University News

Grad school vies for increased funding

The University budgeted 4 percent of its funds for the grad school, which some say is insufficient

Senior Staff Writer
Thursday, March 14, 2013

Administrators and faculty members have expressed concern about what they called the small share of University funds allocated to the grad school, a subject currently being discussed by members of the Committee on Doctoral Education.

Faculty members criticized the level of funds the graduate school received in the recently-approved fiscal year 2013 budget — 4 percent of all funds — according to meeting minutes from the Faculty Executive Committee’s Feb. 12 meeting.

The Committee on Doctoral Education is in the midst of discussing the best ways to increase funding for the graduate school in the coming years, faculty members and administrators said.

“There is broad support among faculty and the administration that they want to increase support for the graduate school,” said Iris Bahar, vice chair of the FEC and professor of engineering.

This week, the FEC is talking to the president, the provost and University committees to figure out the best way to proceed, Bahar said. Issues under consideration include a timetable for increasing graduate school funding and target areas of potential additional funds, she said.

Some faculty members expressed support for delaying certain building projects, such as the Brain Sciences Center, in order to allocate more funds to the graduate school, according to the meeting notes. Bahar said the idea of delaying construction of the Brain Sciences Center did arise, but faculty members also raised many other ideas for securing more funding. Administrators have made no concrete decisions so far, she added.

“The budget for the graduate school has gone up every year in the last decade,” said Provost Mark Schlissel P’15. Increasing funding for the graduate school is necessary as the University becomes more research-based, but this will not take away from the University’s undergraduate focus, he said.

“I think it is a priority for the University to have a strong graduate program, but at the same time there are many other priorities,” said Peter Weber, dean of the graduate school and chair of the Committee on Doctoral Education. “I hope that we can move forward strongly with graduate education at Brown, and exactly how that works out we’ll have to see.”

Graduate students said they support greater funding and have various ideas of where the money should go.

Stipends for graduate students should be increased, said Matthew Lyddon GS, president of the Graduate Student Council.

“The idea (of stipends) is that we shouldn’t have to worry about financial contingencies in order that we can focus on our research, our coursework and on learning to become good teachers,” Lyddon said.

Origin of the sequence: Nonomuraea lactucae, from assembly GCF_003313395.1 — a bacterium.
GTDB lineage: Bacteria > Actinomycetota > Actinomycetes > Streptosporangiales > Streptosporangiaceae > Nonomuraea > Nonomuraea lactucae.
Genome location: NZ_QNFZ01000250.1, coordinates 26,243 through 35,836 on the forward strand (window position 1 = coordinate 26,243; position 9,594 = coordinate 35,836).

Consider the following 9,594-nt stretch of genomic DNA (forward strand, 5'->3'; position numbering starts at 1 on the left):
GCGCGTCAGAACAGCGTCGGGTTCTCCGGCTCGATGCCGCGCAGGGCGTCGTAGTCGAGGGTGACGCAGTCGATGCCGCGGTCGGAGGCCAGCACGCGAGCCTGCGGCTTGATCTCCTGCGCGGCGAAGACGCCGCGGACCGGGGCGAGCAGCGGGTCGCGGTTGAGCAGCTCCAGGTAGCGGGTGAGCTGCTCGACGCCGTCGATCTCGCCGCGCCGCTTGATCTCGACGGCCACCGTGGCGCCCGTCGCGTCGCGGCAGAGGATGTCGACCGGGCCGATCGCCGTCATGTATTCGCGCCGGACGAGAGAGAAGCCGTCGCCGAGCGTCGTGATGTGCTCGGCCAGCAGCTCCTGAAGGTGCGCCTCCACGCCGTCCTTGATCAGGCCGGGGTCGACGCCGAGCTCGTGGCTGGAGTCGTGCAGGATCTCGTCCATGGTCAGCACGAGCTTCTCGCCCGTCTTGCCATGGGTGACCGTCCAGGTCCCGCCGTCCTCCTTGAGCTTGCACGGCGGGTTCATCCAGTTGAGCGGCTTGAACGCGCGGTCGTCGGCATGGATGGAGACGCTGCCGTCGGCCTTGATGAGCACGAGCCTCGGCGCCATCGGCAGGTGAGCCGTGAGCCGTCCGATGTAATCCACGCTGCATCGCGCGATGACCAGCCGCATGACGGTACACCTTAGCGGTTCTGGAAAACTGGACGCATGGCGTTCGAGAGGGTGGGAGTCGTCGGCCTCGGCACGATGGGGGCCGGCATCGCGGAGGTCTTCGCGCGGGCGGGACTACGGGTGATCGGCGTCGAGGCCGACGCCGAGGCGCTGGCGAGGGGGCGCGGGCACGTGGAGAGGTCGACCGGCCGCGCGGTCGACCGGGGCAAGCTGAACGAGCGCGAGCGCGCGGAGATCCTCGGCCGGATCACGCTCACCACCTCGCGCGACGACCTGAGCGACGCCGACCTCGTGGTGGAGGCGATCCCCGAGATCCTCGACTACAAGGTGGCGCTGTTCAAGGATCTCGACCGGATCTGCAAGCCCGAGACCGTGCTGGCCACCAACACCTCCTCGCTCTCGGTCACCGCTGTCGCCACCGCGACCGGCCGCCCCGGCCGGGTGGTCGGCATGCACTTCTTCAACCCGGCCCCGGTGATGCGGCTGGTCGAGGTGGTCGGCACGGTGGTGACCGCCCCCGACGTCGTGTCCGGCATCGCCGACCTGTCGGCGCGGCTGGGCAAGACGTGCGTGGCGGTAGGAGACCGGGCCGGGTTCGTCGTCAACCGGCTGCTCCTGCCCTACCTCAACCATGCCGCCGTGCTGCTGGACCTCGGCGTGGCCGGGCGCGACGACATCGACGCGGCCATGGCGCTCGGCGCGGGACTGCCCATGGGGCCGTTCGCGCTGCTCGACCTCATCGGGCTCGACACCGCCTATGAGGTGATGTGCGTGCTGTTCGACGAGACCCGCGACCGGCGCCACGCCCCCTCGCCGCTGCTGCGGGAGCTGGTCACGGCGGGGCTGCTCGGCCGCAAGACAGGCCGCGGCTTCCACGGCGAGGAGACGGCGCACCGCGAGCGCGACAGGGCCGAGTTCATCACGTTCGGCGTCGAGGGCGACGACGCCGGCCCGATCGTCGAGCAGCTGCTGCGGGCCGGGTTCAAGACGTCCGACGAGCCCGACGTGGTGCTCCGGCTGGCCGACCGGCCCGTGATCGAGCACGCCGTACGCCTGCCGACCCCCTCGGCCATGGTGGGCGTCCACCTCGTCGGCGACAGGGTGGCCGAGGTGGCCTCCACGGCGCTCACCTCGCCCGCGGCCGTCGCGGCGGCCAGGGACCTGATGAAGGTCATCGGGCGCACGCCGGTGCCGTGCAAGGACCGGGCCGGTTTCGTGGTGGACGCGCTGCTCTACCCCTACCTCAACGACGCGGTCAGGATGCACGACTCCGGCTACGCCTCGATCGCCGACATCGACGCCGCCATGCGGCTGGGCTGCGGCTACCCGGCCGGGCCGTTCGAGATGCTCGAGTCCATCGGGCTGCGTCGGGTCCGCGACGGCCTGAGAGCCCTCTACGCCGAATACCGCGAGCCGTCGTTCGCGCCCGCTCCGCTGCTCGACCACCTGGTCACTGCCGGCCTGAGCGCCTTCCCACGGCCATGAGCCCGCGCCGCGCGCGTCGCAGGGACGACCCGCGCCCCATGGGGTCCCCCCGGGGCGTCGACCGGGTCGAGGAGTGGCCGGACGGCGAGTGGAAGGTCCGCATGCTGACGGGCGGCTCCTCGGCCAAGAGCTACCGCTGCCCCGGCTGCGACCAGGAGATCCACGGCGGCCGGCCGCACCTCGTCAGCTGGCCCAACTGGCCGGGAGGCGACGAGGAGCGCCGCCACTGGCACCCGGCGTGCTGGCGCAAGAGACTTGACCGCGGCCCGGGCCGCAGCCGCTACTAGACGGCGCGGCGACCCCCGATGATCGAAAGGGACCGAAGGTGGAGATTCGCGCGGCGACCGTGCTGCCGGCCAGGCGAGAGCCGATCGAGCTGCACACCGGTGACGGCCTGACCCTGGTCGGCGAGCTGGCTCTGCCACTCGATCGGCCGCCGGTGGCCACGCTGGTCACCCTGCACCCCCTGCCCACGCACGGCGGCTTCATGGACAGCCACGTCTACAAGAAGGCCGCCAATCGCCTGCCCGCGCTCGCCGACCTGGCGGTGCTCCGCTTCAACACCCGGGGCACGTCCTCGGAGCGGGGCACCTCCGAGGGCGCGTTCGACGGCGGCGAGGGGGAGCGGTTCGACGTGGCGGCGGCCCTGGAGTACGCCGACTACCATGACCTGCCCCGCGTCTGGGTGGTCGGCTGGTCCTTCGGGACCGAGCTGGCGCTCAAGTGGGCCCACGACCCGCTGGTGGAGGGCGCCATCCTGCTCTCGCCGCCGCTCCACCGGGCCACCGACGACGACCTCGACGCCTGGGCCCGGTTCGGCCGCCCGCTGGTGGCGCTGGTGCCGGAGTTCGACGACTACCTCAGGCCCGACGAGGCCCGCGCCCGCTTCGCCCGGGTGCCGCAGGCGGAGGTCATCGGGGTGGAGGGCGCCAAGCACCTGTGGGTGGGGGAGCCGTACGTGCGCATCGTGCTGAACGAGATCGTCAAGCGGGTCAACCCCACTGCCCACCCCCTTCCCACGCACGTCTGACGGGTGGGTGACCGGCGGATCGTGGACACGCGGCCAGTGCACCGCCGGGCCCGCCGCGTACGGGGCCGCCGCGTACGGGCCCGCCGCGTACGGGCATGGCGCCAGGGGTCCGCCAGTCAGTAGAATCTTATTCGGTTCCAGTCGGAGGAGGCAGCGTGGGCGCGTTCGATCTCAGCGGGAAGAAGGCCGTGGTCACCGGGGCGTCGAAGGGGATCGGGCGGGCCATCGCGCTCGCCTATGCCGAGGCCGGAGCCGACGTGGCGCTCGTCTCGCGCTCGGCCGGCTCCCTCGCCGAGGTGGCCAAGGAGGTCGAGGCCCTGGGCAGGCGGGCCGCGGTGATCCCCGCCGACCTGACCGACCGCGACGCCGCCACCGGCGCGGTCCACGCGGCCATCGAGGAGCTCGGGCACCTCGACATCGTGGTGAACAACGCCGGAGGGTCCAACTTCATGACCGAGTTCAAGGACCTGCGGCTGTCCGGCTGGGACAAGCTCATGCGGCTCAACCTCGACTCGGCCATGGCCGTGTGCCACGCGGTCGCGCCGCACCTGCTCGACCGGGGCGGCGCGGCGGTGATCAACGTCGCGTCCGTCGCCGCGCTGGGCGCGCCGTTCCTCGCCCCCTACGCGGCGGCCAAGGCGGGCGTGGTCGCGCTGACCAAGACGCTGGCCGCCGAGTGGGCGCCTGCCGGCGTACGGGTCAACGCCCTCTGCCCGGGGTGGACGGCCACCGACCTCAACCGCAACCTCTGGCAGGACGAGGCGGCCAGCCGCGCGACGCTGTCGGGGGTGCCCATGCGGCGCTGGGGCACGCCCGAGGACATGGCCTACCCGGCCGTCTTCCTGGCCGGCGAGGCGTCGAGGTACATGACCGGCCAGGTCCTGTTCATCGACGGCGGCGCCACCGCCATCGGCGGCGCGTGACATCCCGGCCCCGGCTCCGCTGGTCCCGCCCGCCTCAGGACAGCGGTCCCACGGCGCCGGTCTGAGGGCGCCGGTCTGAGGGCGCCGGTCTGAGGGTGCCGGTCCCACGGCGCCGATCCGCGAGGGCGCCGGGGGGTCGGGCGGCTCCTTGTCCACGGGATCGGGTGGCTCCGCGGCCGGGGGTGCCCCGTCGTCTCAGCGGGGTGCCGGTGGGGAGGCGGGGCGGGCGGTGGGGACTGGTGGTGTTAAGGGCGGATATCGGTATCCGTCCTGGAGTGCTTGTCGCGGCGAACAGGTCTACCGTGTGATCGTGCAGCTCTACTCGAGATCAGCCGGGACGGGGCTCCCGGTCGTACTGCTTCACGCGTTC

The current $2,500 summer stipend for graduate students is difficult to live on, Lyddon said. He acknowledged the University faces a tough budgetary situation but said Brown’s education mission includes providing its graduate students with sufficient funds to pursue their research and teaching, especially due to their value to undergraduates as teaching  assistants.

Graduate students’ research can provide great opportunities for undergraduates to get hands-on experience in their fields of interest, Bahar said, adding that increasing funding for one student body can benefit the other at the same time.

Vice President of Social Events and Student Life for the GSC Acey Sieffert GS expressed concern about the lack of funding for large-scale mentoring programs for graduate students.

Though they are older, graduate students still struggle to adjust to Brown, Sieffert said, especially if they have never gone to school in the United States before. She said she hopes to access University funding to organize a graduate student peer mentoring program analogous to the undergraduate Meiklejohn program.

Maria Salciccioli GS, a representative for the department of education on the GSC, said space for graduate students to study and socialize is her primary concern.

The Committee on Doctoral Education is looking at ways to increase space for graduate students, Weber said, adding that he knows of cases when graduate students “in desperation have had to go to Starbucks” to hold office hours.

Faculty members and students said they want the undergraduate program to remain consistently strong as the graduate school expands.

“The selling point for Brown is the undergraduate experience,” said Sasha Land ’15, adding that it was a major reason she chose to attend the University.

Bahar said keeping both programs strong can be done simultaneously. “Undergraduates are very important to Brown.”